Well. Those last two are a bit speculative. Still I think they need to do something to set it apart from the 7" competition and justify the higher price. It has to have something even current iPad owners will feel a little envious of, not just the fact that it is more portable.

  2. Tom, interesting. You think they'd actually charge that much? I think it'd be a tough sell.

    Your resolution is less than that analyst is predicting from supply chain indicators but the no 4G matches what he's said.

    Wow, I agree that a high-quality digitizing stylus would make the difference but it would make the iPad 3 seem lesser (which is what someone else said the new little one might do).

    I don't get it. They've a rep for being way ahead of the pack, but here they join it and there's a danger they won't be ahead of the Android-based ones and lose that special way-above aspect the reviewers keep using. And if they do something to charge as much as $350-$400 I don't think it'd go. Too many other good tablets out now. The Kindle Fire HD offers so much in the way of content presented well and fairly simple, the only thing they can count on is if people just go on believing that Pogue, Mossberg, and CR had shown it to be a lesser tablet. The first two were so lacking in substance when almos tall they could focus on was "How dare they think that small basic tablet would be as good as the 10" $499 iPad."
    But, if I were an iPad owner (rather than Samsung), I'd want a little one that matches what I have, so the tons of approved apps still all work and the navigation is the same. I was surprised at the survey, since I think most iPad users would want a portable version if it's available, as long as they don't charge too much for it.

  3. Not sure what you mean about analyst prediction about resolution. The one referenced above applies to a 10" Nexus device, not iPad Mini. Mini has to be able to run iPad apps and that constrains it to 1024x768 or 2048x1536 (at least in the shorter dimension)—the latter would provide the highest pixel density of any 7"-ish display, while the former would provide the lowest pixel density compared to the current 7" generation.

    Apple doesn't compete on price when it comes to hardware, and nobody has proven that they need to. They build in profits up front. So I think $299 is very unlikely. Maybe $349, but this will replace iPad 2 in the product line so I think they'll just use the iPad2 price points. People who buy Apple believe they are buying a premium product and they will pay premium prices. They also tend to be rather loyal to the brand. Apple works very hard to make sure their products have unique appeal, and high value perception. There are tons of people with iPad1 and iPad2. For them, this will be a cheap upgrade. And parents who feel their kids need an iPad will likewise feel like they are saving money.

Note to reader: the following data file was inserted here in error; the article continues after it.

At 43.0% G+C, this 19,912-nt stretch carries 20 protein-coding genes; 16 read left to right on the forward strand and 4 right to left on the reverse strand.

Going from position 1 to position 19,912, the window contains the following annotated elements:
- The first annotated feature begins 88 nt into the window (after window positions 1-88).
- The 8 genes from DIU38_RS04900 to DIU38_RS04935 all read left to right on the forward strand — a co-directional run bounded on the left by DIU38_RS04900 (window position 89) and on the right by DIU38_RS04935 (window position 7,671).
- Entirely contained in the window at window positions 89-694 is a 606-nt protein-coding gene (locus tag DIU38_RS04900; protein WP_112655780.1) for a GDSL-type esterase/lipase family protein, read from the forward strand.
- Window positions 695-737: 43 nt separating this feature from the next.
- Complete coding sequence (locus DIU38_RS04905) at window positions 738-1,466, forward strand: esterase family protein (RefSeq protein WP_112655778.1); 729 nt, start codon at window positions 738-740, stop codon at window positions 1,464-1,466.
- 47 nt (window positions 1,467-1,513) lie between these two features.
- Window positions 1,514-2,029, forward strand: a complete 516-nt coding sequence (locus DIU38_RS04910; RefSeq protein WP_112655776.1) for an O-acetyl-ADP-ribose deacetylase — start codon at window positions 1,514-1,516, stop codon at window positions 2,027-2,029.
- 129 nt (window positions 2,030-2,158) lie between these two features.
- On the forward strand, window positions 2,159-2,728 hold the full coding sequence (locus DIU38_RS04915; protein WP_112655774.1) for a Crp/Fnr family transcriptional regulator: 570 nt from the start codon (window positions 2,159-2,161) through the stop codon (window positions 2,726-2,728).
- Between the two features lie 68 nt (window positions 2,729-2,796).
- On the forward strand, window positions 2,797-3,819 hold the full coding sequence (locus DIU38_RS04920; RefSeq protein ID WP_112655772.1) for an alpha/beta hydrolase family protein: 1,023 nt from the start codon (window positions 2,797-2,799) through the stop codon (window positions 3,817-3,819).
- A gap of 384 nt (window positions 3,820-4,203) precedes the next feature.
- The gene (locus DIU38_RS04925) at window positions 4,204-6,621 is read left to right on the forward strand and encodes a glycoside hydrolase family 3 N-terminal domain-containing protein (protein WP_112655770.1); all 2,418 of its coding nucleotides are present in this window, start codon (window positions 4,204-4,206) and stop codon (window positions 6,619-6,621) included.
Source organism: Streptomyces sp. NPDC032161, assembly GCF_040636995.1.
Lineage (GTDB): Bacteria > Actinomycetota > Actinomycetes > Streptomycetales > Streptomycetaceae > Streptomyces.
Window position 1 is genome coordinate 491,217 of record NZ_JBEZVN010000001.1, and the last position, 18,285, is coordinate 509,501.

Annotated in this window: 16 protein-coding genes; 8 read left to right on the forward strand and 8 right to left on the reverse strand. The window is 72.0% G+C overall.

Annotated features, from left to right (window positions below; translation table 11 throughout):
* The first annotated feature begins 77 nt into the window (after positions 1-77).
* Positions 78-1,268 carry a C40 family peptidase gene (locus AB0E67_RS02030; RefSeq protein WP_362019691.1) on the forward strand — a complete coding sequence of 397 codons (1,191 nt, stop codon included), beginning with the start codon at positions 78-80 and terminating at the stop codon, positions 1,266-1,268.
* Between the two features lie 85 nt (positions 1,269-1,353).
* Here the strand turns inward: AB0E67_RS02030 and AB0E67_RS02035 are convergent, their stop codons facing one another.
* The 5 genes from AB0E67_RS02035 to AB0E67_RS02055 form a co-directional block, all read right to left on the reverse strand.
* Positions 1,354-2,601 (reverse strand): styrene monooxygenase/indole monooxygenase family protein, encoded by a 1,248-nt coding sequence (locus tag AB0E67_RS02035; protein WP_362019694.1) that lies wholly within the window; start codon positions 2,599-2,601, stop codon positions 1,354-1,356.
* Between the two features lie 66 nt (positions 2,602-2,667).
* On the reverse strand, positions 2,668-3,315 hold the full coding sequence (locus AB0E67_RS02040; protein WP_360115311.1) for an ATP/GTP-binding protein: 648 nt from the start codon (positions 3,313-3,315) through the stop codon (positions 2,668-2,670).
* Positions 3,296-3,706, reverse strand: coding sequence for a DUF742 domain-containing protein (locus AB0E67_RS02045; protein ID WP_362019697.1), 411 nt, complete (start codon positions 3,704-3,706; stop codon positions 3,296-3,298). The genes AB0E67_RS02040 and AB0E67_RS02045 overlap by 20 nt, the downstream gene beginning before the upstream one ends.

1. Tom, thanks, sorry for the delay in posting. Wasn't here. Re the screen resolution, when I saw your '2048' my mind lost focus :-) and I thought you were talking about the Nexus 10" - my bad - as the iPad Mini would not be that high.
      It's almost universally agreed upon by the news sites via their sources that the iPad Mini will not be Retina, the 2048x1536.

      And it would be overkill on a 7" anyway besides raising the cost quite a bit and then sort of unattractive, price-wise, even though price-competition's not their thing...

      So I guess they're thinking either 1024x768 or 1280x800 or maybe like B&N's 1440x___ but wider.

      I've been thinking $299 (if they're using 1280x800~ or 1024x768) because they enjoyed surprising people with the iPad original's pricing when newspeople felt it would be $800 or so. Then, the $500 was considered a low-ball amount for a 10" quality tablet.

      If it's marketshare they want to maintain, the lower price would be the way to go -- if they want their rep not to suffer as far as a tablet that might have smaller market-share than the current ones, especially. But then there's that other rep that you mention -- that price is not a consideration for Apple quality etc.

      When I was on a van to the airport, the person behind me said they had an iPad but their son had a Kindle Fire and I asked how they decided on one for their son, and she said he broke their first iPad and they didn't want that to happen and they could take it if this happened with the less costly one.

      Also, that gorilla glass on the Kindle Fire is really strong. I've read that the iPad glass is not that strong...

    2. Here's the thing: Apple has only 2 form factors (3 if you count iPhone5/iPodTouch5). This thing HAS to run iPad apps. The only way that will work is if it has the same number of pixels as an existing iPad (or matching in the short dimension at least). 1024x768 will not fly, it would only be about 170dpi and would not impress anyone with its sub-retina specs, it would be perceived as 'cheap' (at whatever price they set). They cannot do something in between as iPad apps won't look good if they scale up or down. Hence my conclusion. Yes it would be overkill but that's kind of what we've come to. It is sort of like the megapixel wars in digital cameras.